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UPDATE 2-Danske Bank seeks boost from share issue and job cuts
October 30, 2012 / 1:15 PM / in 5 years

UPDATE 2-Danske Bank seeks boost from share issue and job cuts

* Q3 pretax profit 2.22 bln DKK vs 2.15 bln avg forecast

* Targets core Tier 1 capital ratio above 13 pct by end 2013

* Announces 1,000 job cuts

* Shares down 7 pct (Adds CEO, analysts quotes, details, background, updates share price)

By Mette Fraende and Mia Shanley

COPENHAGEN, Oct 30 (Reuters) - Danske Bank plans to raise 7 billion Danish crowns ($1.2 billion) in a new share issue and cut a further 1,000 jobs to try to establish itself among the top three Nordic banks.

Denmark is the weak point of the Nordic region, on the edge of recession, with its banks stung by bad debts from a burst property bubble and writedowns on loans to struggling farmers.

The new share issue would help Danske Bank to improve its credit ratings, facilitating access to short-term funding and lower funding costs, it said in a statement on Tuesday.

The offering is expected to be completed within 24 hours, a source familiar with the matter told Reuters.

“This might be the right time to take the pain, since one does not know how the writedowns will develop in the future,” Alm Brand analyst Stig Nymann said of the bank’s latest efforts to restore its fortunes.

In May, ratings agency Moody’s cut the bank’s long-term rating to Baa1, while Standard & Poor’s lowered its rating to A-/A-2.

Danske said that the share offering would be made as a private placement to institutional investors. An A.P. Moller-Maersk fund and the Cevian Capital II Master Fund intend to take up the offering, which will correspond to the proportion of the bank’s share capital that they currently hold.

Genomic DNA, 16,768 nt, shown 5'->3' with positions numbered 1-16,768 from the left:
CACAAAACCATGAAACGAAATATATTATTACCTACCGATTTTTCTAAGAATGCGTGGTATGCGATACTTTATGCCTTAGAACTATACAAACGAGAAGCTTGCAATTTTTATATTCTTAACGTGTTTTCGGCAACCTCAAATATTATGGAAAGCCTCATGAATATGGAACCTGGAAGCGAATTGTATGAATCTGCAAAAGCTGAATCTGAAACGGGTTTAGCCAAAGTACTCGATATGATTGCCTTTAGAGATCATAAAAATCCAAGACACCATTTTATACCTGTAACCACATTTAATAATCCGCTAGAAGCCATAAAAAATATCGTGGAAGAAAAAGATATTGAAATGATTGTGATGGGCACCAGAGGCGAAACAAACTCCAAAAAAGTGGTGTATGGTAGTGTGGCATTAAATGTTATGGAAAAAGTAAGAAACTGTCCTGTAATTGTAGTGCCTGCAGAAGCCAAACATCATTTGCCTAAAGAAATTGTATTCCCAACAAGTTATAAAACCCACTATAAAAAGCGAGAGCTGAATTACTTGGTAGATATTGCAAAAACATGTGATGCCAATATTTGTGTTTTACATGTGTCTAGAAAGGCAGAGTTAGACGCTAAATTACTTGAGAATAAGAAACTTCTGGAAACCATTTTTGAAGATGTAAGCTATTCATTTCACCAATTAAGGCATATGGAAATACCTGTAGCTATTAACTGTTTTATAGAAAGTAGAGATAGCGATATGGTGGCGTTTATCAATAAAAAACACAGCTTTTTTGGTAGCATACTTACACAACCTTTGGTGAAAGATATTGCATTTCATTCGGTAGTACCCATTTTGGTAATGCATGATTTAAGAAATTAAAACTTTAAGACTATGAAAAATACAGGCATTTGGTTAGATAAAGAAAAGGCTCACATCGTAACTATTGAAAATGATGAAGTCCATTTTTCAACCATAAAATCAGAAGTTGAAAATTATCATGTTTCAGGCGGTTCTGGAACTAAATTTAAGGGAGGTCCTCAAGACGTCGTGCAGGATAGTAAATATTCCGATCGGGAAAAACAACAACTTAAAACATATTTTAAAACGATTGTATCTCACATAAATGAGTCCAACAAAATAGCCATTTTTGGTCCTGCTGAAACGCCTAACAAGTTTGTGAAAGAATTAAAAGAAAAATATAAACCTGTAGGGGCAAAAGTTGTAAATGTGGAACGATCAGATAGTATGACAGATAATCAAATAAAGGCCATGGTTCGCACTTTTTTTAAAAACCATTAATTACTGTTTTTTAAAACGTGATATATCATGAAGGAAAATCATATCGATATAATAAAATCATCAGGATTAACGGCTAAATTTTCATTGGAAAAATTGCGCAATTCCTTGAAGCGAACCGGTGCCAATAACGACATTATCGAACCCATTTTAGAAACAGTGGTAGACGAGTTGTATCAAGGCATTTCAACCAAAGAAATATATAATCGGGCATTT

A tightening of writedown rules by regulators in April applied more pressure on bank profits and Danske was also hit by heavy impairments in Ireland. In May Danske announced that it would hive off $6 billion of bad loans at National Irish Bank as part of its reorganisation.

Chief Executive Eivind Kolding, who took the helm at Danske in February, sees a bumpy road ahead. “There are some macroeconomic issues that, certainly for the next two to three years, are not making it any easier to run a bank,” he said at a news conference on Tuesday.


The bank said that it would cut 1,000 jobs in addition to the 2,000 cuts in the 2011 to 2014 period that it announced last year.

Reporting third-quarter results that were slightly better than forecast, Denmark’s biggest financial institution reiterated a warning that 2012 net profits would stay low, but it added that impairment charges had stabilised.

“It is the group’s ambition to be one of the top three Nordic banks in terms of return on equity,” Danske said.

That could take a while. Return on equity for the top three - Sweden’s Swedbank and Handelsbanken, plus Norway’s DNB - is between 11.4 and 14.1 percent. Danske’s is 4.1 pct - the only major Nordic bank with single-digit return on equity.

Danske has also set itself a target of lifting its total capital ratio to 17 percent and core Tier 1 capital ratio to more than 13 percent, from 12.7 percent, by the end of 2013.

Swedish banks already have core Tier 1 capital ratios well above 15 percent. Handelsbanken, with almost 18 percent core capital, has consistently had the lowest funding cost of any bank in Europe, thanks to a resilient local economy and high credit ratings.

The capital-rich Swedish lenders, such as Handelsbanken and Nordea, could even be seen muscling into a wave of mergers sweeping Danish rivals.

Danske Bank shares were down 7.1 percent at 1300 GMT, against a 0.5 percent fall in the Nordic banking sector index .

Third-quarter pretax profit rose to 2.22 billion Danish crowns, exceeding an average forecast of 2.15 billion crowns in a Reuters poll of analysts.. The result was helped by a spike in trading income and stronger net interest income.

Loan losses were steady at 2.88 billion crowns, slightly better than an average forecast of 3 billion crowns. ($1 = 5.7803 Danish crowns) (Additional reporting by Ole Mikkelsen and Kristian Mortensen; Editing by David Goodman)

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